1. itsyaboy's Avatar
    I know, why would BlackBerry invest in another platform that is even smaller in market share than BlackBerry 10? Well, that is quite simple. I think that BlackBerry needs to bring BBM to promising new platforms to gain an edge over WhatsApp, Signal or Facebook Messenger. Such apps usually do not come to the smaller platforms, even when there is an obvious demand. Let BBM (Protected) be the good alternative that is actually really cross-platform. Unite all the smaller platforms, so those users can support smaller platforms without losing communication tools. This also includes updating BBM for Windows 10 mobile. Just being an alternative to very popular apps on the bigger platform, where there is plenty of choice, is a limited strategy in my opinion.
    07-03-16 11:44 AM
  2. Rello's Avatar
    I don't think your consider the ROI for BlackBerry at all....

    Posted via CB10
    07-04-16 02:48 PM
  3. itsyaboy's Avatar
    Sure I did. It is just more of a long term plan. BBM needs to increase its user base. That is essential to any communications tool out there. How could BBM compete with Facebook Messenger or WhatsApp? It doesn't, not globally at least. They are currently still strong in Indonesia, but if they lose that too, BBM is a goner. And what about those two communication apps Google recently announced? They are very late with true cross-platform BBM Video, so when they finally release it, I am sure there will be other competitors that will draw all the attention.

    So if BBM wants to stay in the long game, it needs to think outside the box in how to increase the user base. Such as bringing BBM to platforms where there isn't a lot of competition. I truly believe that by increasing its user base, they can maintain a return of investment. Of course, all those smaller platforms will need to at least have some user base. Otherwise it is a waste of resources indeed.
    07-05-16 11:36 AM
  4. Ment's Avatar
    A pool of a hundred thousand Ubuntu users aren't worth it to Blackberry just like a few million BB10 users aren't worth to XYZ mainstream app. Ubuntu users want the same things as other platforms to communicate using the same apps but those other platforms aren't using BBM except in Indonesia.

    There is no 'ground floor' with Ubuntu. There is no path to wide acceptance like contracts with mainstream carriers. It will be niche OS in a market where there is room for niche OS.
    07-05-16 01:07 PM
  5. itsyaboy's Avatar
    Well yeah, if you think about the current state of affairs, you are pretty right. But think of it, how permanent is the current state? I mean, Nokia and BlackBerry were once giants.. look what happened to them. However, I will admit that it is a very slim chance, but still, I think it is still worth reflecting on the idea. It is about the potential. What if Ubuntu Phone becomes an unexpected hit? Note: I am not saying it will become one. Think of the potential. It is a risk, sure, but right now, BBM's survival is mainly dependent on success in Indonesia (or so they make us believe). That is a dangerous strategy, because if those people change their mind (and they might), I think that's the end of it.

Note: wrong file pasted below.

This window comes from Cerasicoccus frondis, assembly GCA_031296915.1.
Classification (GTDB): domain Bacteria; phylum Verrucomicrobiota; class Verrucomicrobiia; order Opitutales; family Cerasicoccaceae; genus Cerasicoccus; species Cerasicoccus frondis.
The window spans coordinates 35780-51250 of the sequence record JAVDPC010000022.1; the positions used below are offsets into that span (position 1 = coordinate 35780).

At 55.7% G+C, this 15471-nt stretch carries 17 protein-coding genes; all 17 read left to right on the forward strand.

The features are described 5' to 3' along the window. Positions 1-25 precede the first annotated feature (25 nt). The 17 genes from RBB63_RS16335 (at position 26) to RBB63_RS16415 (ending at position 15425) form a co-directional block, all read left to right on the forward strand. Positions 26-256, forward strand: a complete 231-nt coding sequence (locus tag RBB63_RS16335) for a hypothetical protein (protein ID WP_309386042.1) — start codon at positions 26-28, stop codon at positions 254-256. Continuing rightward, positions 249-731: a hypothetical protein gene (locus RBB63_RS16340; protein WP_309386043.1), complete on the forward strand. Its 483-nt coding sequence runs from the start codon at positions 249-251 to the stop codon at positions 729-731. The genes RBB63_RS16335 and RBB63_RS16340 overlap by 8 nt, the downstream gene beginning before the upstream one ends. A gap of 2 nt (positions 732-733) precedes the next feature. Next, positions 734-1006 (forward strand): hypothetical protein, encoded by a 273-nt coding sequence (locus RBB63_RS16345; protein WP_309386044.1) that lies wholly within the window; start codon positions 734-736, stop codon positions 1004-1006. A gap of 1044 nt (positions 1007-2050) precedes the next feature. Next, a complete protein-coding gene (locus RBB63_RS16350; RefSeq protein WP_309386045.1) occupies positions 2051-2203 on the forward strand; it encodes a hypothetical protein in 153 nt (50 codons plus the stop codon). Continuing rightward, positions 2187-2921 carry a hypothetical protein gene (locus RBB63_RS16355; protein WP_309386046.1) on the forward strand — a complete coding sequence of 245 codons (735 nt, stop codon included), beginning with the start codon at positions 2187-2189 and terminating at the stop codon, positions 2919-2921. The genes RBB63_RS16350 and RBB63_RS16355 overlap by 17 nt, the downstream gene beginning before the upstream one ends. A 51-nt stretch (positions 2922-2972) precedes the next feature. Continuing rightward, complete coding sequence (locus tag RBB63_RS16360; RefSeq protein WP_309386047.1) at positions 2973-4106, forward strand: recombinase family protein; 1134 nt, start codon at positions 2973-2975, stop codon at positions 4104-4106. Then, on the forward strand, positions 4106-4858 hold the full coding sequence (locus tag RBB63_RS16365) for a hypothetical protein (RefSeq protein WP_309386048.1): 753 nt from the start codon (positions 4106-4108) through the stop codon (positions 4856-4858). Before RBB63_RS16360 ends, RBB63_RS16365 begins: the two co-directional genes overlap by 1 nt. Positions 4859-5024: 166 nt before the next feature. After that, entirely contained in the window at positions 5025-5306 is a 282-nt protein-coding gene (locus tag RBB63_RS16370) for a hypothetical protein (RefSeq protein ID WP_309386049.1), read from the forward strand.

Maybe take a compromise then. Watch younger mobile platforms closely, follow their advancements. And if the timing is right, make BBM available early on. Preferably before the current communication giants. BBM needs to be a pioneer again.
    07-05-16 02:41 PM
  6. Ment's Avatar
    The problem with Ubuntu phone is the Scopes feature which is a replacement for the app paradigm is crap slow even with phones the specs of the Meizu Pro 5 which has the same SOC as the international Galaxy S6. Until they get that fixed, I don't see much potential in Ubuntu phone even in a niche sense. Not to say Blackberry shouldn't pay attention to new initiatives, anyone in tech should but they shouldn't be putting money into this at this time.
    07-05-16 03:29 PM
  7. itsyaboy's Avatar
    I guess that is true, the time isn't really ripe yet for Ubuntu Phone. Although I am hoping it can gain traction and become more than a niche product.
    07-06-16 03:49 PM
  8. app_Developer's Avatar
    If BB took Chen's app neutrality rant to heart, they would build BBM in HTML5 so that it can run on any device.

    BlackBerry CEO John Chen proposes profoundly stupid 'app neutrality' law | PCWorld

    Of course the BBM team know Chen's rant was full of bovine excrement.
    07-06-16 07:01 PM
  9. itsyaboy's Avatar
    Yeah it was quite surprising to see him plead for that. And a bit hypocritical in my opinion, since after that, they kind of ditched development of the BBM for Windows Phone app.

    From a layman's perspective, I am wondering whether it is possible to create a universal app platform, that would work on iOS, Android, Windows Phone, BlackBerry 10, Ubuntu and whatever other platform. Could HTML5 be that universal platform? I wouldn't have a clue...

    Posted via CB10
    07-07-16 01:03 AM
  10. Loc22's Avatar
    Pardon my ignorance, may I know which phone uses Ubuntu?
    07-07-16 12:41 PM
  11. Ment's Avatar
    Pardon my ignorance, may I know which phone uses Ubuntu?
    It's only sold by BQ and Meizu (chinese oem/vendors). Ports exist for Nexus and OnePlus devices.
    07-07-16 12:51 PM

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